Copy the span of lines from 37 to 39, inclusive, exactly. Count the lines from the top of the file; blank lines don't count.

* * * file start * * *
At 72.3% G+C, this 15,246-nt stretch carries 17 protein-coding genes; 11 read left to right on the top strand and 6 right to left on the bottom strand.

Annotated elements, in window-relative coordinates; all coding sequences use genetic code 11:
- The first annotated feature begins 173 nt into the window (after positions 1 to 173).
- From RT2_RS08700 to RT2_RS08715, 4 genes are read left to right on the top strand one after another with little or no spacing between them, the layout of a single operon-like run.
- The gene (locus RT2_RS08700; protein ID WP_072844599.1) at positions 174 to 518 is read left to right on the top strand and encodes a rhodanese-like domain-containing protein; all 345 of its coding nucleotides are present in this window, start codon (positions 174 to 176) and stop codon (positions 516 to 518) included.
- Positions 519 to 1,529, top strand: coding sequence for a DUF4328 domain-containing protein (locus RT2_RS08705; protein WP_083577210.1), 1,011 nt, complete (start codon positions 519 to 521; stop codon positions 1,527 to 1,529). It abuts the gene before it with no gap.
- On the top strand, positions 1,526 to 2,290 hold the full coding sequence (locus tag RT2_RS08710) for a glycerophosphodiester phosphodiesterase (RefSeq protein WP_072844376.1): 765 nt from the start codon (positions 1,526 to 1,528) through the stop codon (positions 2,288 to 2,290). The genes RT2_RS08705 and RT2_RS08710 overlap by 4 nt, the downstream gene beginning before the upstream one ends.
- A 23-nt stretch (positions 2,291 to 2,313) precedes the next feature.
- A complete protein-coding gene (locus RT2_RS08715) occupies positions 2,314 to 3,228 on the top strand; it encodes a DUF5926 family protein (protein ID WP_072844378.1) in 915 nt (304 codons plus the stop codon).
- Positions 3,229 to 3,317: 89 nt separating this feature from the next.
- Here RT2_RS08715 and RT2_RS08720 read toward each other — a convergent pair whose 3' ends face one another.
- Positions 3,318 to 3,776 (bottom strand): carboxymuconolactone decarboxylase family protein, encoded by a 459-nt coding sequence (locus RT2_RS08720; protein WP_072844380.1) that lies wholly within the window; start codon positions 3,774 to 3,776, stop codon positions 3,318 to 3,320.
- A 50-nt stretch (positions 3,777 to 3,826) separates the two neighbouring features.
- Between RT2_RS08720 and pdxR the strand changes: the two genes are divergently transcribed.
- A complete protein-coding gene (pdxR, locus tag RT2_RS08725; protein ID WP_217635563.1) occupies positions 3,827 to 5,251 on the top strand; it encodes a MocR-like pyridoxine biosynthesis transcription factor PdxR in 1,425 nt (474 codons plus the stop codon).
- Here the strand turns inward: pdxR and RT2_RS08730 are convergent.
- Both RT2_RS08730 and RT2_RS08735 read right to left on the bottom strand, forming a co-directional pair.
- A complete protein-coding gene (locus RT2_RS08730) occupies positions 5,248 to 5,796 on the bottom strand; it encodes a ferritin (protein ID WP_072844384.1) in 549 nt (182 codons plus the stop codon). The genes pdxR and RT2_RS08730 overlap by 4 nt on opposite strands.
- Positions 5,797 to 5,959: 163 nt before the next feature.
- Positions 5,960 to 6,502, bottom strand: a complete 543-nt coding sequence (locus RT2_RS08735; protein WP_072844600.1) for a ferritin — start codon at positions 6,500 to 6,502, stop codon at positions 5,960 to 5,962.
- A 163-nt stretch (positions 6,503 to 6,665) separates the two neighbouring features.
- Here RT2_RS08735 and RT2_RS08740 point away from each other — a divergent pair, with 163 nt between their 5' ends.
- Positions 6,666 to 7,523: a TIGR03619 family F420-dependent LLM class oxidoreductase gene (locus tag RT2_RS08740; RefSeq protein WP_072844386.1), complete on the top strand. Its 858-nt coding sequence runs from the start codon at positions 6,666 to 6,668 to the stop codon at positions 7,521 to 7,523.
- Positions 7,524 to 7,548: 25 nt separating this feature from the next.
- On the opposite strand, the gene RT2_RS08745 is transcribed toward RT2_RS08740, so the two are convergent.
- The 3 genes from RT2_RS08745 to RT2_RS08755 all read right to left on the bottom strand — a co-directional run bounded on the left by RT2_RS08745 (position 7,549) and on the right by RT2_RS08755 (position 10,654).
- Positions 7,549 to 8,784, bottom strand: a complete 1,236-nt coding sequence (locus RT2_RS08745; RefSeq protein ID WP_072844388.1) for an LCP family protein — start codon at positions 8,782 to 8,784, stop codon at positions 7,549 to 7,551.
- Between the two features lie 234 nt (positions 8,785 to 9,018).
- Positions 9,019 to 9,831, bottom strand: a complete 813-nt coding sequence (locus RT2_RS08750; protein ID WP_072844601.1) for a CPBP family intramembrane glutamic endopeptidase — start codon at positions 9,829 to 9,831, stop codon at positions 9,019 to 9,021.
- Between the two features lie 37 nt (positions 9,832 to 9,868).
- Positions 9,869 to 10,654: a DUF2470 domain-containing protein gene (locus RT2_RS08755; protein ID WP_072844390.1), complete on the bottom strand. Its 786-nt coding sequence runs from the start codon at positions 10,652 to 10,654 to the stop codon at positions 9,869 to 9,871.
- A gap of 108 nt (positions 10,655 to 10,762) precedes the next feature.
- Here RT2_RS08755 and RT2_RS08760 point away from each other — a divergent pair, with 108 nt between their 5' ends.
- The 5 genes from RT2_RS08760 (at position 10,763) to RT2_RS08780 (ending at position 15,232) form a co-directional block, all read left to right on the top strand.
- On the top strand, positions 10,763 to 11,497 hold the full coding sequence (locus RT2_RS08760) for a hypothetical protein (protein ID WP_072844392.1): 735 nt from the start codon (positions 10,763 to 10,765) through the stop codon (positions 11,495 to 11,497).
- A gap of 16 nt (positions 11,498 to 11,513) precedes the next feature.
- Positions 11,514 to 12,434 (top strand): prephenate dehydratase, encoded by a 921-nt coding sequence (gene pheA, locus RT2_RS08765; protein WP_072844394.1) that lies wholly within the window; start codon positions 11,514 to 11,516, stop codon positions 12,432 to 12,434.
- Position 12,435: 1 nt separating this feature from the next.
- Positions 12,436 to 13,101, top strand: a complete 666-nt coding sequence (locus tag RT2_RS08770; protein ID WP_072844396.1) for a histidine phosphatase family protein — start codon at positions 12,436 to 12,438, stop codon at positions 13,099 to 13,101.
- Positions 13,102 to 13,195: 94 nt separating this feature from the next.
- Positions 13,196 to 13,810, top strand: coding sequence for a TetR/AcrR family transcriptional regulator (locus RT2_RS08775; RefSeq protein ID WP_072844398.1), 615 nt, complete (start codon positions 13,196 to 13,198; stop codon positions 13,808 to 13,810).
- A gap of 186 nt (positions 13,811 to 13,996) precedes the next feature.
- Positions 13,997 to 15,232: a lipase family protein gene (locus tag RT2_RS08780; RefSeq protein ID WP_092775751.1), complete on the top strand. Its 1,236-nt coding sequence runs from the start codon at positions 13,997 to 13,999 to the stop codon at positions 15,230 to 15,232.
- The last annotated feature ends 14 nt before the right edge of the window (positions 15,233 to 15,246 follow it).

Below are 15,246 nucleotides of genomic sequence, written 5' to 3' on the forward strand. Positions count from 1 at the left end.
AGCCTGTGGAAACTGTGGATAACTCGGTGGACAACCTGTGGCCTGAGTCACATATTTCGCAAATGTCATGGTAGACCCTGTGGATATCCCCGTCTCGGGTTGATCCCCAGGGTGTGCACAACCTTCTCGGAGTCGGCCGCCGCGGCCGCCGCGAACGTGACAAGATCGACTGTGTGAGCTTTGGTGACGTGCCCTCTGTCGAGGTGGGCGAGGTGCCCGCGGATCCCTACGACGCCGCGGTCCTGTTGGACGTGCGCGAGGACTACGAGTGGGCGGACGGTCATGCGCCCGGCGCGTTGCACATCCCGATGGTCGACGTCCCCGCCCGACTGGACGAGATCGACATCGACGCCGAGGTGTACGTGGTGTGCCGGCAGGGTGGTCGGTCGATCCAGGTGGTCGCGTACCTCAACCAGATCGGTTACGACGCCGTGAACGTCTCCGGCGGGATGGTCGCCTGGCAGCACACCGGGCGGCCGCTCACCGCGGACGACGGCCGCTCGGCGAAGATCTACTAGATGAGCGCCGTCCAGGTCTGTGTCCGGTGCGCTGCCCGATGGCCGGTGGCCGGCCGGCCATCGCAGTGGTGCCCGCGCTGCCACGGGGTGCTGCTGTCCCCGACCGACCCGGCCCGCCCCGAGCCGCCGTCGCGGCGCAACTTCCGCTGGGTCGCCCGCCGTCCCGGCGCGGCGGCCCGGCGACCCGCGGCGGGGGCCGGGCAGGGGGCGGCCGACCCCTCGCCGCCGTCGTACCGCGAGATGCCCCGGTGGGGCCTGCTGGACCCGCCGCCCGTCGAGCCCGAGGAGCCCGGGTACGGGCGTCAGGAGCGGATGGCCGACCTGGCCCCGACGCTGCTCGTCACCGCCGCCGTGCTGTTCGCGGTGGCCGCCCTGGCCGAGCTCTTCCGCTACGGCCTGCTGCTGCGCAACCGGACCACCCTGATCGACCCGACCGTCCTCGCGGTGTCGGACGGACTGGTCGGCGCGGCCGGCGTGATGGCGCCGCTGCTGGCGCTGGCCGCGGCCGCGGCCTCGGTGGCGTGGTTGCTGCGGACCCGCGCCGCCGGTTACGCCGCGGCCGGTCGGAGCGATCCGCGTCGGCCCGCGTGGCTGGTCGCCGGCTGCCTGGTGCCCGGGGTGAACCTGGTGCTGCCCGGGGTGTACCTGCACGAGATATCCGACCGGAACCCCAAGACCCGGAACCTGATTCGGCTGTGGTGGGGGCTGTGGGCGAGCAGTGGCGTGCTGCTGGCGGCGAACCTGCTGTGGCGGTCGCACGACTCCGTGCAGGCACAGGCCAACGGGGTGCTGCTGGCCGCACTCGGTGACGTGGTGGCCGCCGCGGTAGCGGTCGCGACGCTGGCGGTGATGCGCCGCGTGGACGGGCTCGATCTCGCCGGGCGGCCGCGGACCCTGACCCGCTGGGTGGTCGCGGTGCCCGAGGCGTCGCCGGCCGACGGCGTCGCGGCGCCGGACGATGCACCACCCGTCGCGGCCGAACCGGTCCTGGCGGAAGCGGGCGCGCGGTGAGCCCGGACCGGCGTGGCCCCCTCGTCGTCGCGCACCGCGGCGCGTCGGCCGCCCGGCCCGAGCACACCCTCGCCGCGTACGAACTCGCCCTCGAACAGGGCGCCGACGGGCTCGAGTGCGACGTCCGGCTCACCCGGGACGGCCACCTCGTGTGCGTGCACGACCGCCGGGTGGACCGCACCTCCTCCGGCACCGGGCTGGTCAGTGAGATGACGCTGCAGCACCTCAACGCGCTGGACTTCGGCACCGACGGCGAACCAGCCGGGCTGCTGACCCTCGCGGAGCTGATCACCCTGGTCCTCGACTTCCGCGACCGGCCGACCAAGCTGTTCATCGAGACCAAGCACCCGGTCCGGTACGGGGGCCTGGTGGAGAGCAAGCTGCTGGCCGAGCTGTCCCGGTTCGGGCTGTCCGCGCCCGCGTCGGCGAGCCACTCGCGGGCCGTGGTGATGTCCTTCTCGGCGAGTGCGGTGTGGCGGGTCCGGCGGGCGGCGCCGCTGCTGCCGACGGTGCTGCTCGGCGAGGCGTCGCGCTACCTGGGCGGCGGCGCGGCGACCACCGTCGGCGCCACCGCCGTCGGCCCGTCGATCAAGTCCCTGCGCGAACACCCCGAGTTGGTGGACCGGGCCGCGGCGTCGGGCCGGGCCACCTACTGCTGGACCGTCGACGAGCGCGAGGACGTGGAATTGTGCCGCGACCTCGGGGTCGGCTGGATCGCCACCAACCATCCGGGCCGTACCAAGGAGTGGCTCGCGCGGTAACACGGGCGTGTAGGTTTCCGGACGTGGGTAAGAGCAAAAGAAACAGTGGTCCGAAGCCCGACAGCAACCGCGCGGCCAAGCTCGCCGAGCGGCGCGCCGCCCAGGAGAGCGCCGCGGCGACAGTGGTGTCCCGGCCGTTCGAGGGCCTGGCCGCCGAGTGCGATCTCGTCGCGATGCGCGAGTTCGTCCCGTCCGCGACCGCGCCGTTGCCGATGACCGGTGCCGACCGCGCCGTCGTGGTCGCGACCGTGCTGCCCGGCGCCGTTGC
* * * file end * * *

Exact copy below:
- Positions 11,514 to 12,434 (top strand): prephenate dehydratase, encoded by a 921-nt coding sequence (gene pheA, locus RT2_RS08765; protein WP_072844394.1) that lies wholly within the window; start codon positions 11,514 to 11,516, stop codon positions 12,432 to 12,434.
- Position 12,435: 1 nt separating this feature from the next.
- Positions 12,436 to 13,101, top strand: a complete 666-nt coding sequence (locus tag RT2_RS08770; protein ID WP_072844396.1) for a histidine phosphatase family protein — start codon at positions 12,436 to 12,438, stop codon at positions 13,099 to 13,101.